Implementation of Glycan Remodeling to Plant-Made Therapeutic Antibodies

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Bennett, L.D.; Yang, Q.; Berquist, B.R.; Giddens, J.P.; Ren, Z.; Kommineni, V.; Murray, R.P.; White, E.L.; Holtz, B.R.; Wang, L.-X.; et al. Implementation of Glycan Remodeling to Plant-Made Therapeutic Antibodies. Int. J. Mol. Sci. 2018, 19, 421.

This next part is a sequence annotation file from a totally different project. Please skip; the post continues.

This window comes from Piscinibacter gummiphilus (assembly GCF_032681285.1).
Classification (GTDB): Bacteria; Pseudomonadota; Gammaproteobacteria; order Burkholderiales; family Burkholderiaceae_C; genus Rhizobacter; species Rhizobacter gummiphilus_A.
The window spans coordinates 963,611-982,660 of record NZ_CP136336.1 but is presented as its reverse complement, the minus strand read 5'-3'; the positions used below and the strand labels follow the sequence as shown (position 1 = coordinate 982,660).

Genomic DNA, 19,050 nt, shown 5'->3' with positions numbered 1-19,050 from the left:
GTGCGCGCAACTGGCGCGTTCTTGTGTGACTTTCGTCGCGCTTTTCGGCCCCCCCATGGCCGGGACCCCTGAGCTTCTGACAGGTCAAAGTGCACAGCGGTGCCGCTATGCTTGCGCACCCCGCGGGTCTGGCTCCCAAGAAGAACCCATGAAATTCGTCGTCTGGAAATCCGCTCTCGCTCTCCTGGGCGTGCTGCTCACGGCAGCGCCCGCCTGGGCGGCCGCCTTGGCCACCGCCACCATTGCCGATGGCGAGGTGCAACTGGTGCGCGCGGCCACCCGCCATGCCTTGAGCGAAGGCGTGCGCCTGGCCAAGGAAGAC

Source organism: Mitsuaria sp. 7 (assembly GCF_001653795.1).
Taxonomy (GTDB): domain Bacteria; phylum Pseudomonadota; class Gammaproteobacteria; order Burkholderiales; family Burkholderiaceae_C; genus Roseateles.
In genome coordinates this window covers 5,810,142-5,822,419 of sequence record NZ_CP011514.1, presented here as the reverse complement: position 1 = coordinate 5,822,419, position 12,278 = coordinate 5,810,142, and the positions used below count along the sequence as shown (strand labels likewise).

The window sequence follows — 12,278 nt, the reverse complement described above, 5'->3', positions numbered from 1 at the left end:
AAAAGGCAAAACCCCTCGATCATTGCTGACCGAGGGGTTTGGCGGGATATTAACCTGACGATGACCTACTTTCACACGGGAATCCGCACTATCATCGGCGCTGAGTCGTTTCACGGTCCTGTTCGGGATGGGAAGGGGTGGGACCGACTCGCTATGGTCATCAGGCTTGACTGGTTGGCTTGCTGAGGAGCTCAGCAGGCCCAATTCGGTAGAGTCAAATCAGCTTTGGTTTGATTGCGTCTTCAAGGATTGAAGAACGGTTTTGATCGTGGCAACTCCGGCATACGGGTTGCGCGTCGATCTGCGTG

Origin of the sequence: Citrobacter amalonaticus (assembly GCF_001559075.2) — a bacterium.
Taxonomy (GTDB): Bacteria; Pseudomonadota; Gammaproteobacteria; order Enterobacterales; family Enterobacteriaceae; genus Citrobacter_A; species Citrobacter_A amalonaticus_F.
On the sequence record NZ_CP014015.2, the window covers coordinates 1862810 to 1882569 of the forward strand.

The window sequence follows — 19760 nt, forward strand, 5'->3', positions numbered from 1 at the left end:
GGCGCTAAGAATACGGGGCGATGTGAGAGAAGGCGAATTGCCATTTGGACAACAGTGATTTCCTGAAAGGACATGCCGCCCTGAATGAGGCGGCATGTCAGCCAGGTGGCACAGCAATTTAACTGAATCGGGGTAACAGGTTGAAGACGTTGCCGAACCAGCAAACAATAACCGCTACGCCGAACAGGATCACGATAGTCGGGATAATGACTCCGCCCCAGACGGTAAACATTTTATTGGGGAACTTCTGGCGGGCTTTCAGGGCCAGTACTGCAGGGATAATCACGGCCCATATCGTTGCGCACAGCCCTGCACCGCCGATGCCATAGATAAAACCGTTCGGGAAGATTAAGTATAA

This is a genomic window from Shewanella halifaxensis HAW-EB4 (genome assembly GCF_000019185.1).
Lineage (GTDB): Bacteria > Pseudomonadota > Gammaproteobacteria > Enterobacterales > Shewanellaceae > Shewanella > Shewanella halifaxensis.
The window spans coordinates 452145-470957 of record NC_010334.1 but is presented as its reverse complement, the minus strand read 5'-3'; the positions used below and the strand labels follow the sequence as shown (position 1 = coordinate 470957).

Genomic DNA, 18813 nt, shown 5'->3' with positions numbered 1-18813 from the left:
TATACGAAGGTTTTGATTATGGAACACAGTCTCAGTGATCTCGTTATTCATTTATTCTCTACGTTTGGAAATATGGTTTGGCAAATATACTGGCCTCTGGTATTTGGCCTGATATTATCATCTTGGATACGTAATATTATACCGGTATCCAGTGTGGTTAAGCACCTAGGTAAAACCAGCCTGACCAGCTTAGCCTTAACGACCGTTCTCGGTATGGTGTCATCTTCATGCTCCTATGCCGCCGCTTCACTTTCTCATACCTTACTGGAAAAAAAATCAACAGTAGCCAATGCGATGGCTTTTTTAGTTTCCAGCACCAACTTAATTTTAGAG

N-glycosylation profoundly affects the biological stability and function of therapeutic proteins, which explains the recent interest in glycoengineering technologies as methods to develop biobetter therapeutics. In current manufacturing processes, N-glycosylation is host-specific and remains difficult to control in a production environment that changes with scale and production batches leading to glycosylation heterogeneity and inconsistency. On the other hand, in vitro chemoenzymatic glycan remodeling has been successful in producing homogeneous pre-defined protein glycoforms, but needs to be combined with a cost-effective and scalable production method. An efficient chemoenzymatic glycan remodeling technology using a plant expression system that combines in vivo deglycosylation with an in vitro chemoenzymatic glycosylation is described. Using the monoclonal antibody rituximab as a model therapeutic protein, a uniform Gal2GlcNAc2Man3GlcNAc2 (A2G2) glycoform without α-1,6-fucose, plant-specific α-1,3-fucose or β-1,2-xylose residues was produced. When compared with the innovator product Rituxan®, the plant-made remodeled afucosylated antibody showed similar binding affinity to the CD20 antigen but significantly enhanced cell cytotoxicity in vitro. Using a scalable plant expression system and reducing the in vitro deglycosylation burden creates the potential to eliminate glycan heterogeneity and provide affordable customization of therapeutics’ glycosylation for maximal and targeted biological activity. This feature can reduce cost and provide an affordable platform to manufacture biobetter antibodies.